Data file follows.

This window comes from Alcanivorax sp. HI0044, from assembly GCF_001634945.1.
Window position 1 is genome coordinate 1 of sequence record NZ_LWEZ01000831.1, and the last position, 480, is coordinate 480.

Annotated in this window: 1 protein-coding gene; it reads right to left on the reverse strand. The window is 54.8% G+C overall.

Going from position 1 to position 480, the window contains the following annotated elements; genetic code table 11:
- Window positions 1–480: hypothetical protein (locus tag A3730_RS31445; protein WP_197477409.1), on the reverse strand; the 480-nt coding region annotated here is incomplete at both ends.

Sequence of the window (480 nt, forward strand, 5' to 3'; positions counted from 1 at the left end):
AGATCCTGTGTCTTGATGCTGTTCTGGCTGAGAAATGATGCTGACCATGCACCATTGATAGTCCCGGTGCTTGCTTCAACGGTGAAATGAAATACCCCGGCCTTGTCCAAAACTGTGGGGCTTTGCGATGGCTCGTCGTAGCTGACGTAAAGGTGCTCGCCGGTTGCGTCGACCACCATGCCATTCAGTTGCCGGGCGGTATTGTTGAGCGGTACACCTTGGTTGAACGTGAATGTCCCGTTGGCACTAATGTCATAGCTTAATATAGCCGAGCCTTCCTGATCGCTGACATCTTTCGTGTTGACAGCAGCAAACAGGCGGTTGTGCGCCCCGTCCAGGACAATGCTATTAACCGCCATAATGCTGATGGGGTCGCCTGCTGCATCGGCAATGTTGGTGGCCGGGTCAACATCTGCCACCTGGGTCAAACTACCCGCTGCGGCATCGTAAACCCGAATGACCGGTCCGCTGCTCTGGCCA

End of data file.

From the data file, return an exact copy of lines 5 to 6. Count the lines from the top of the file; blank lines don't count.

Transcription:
- Window positions 1–480: hypothetical protein (locus tag A3730_RS31445; protein WP_197477409.1), on the reverse strand; the 480-nt coding region annotated here is incomplete at both ends.

Sequence of the window (480 nt, forward strand, 5' to 3'; positions counted from 1 at the left end):